Canonical Ltd, the corporate sponsor of the Ubuntu Linux distribution, has announced the availability of version 12.04 LTS, code named “Precise Pangolin”†, for Desktop, Server, Cloud, and Core products.
There are 54 product images and 2 cloud images being shipped with this 12.04 LTS release, with translations available in 41 languages. The Ubuntu project’s 12.04 archive currently has 39,226 binary packages in it, built from 19,179 source packages, so lots of good starting points for your imagination!
This is a long-term support [LTS] release. A new version of Ubuntu is released twice yearly, in April and October, giving version numbers of the form YY.MM, from the year and month of the release.. Most releases receive updates for security issues and bug fixes for 18 months, but every two years an LTS release is made. Historically, these have received three years of update support on the desktop, and five years for the server edition. In this case, Canonical has said that all versions will receive five years of updates. The LTS releases are especially helpful to those who may have sizable Ubuntu deployments, as well as those who just want less frequent OS updates.
In addition to the Linux operating system, the distribution contains a large number of applications, including the Firefox browser, the LibreOffice office suite, and media players. Many more applications are available in the Ubuntu software repositories, and can be downloaded and installed easily using the Software Center tool included in the distribution. As usual, the CD images available for download can be used as a bootable “live CD”, so that you can try things out without any modifications to your system; it also allows you to do a standard installation to the hard disk. More information about this version is available in the Release Notes.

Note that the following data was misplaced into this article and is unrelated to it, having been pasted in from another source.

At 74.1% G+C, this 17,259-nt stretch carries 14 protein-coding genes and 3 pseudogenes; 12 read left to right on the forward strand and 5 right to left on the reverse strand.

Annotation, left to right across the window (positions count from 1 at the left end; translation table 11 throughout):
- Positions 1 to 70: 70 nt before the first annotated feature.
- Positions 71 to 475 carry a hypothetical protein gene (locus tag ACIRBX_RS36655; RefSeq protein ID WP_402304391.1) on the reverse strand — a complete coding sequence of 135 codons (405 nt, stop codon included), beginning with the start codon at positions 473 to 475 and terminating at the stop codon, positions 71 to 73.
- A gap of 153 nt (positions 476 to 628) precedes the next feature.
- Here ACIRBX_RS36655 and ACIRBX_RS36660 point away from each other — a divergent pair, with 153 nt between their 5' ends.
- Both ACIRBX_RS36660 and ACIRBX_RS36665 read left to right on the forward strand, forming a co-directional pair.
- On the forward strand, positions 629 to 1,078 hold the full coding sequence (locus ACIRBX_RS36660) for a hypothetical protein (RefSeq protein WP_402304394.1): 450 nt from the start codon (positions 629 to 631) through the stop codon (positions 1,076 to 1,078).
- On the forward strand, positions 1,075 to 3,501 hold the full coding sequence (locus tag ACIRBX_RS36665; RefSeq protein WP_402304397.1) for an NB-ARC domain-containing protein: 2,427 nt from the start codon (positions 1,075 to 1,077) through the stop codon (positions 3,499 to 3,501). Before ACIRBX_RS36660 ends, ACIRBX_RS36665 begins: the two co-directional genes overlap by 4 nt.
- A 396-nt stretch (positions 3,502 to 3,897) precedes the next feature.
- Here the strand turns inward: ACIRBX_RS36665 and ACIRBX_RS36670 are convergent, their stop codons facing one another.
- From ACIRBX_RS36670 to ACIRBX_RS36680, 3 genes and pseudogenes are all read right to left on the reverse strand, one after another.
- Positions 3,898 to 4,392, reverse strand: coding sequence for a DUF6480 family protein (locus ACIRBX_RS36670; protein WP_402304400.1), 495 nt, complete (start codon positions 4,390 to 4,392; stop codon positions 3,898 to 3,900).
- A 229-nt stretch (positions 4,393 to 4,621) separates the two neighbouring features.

The base Ubuntu distribution for desktop and laptop computers uses Canonical’s Unity desktop shell [GUI]. Other versions are also available. The Kubuntu version uses the KDE graphical interface, which some users prefer; it is available for download here. Another variant, Xubuntu, uses the Xfce desktop manager; users with older hardware, especially, may find it of interest, since its resource requirements are more modest. You can download Xubuntu here. The announcement from Canonical also lists some other, more specialized, variants.
The Ubuntu Linux system, and the tools included with it, are all free software; you are not only allowed, but also encouraged, to share the software with others.
Ars Technica has an initial review of the new release.
† The Ubuntu project uses alliterative animal names for its releases. So we have had Dapper Drake, Hardy Heron, Intrepid Ibex, and Oneiric Ocelot, among others.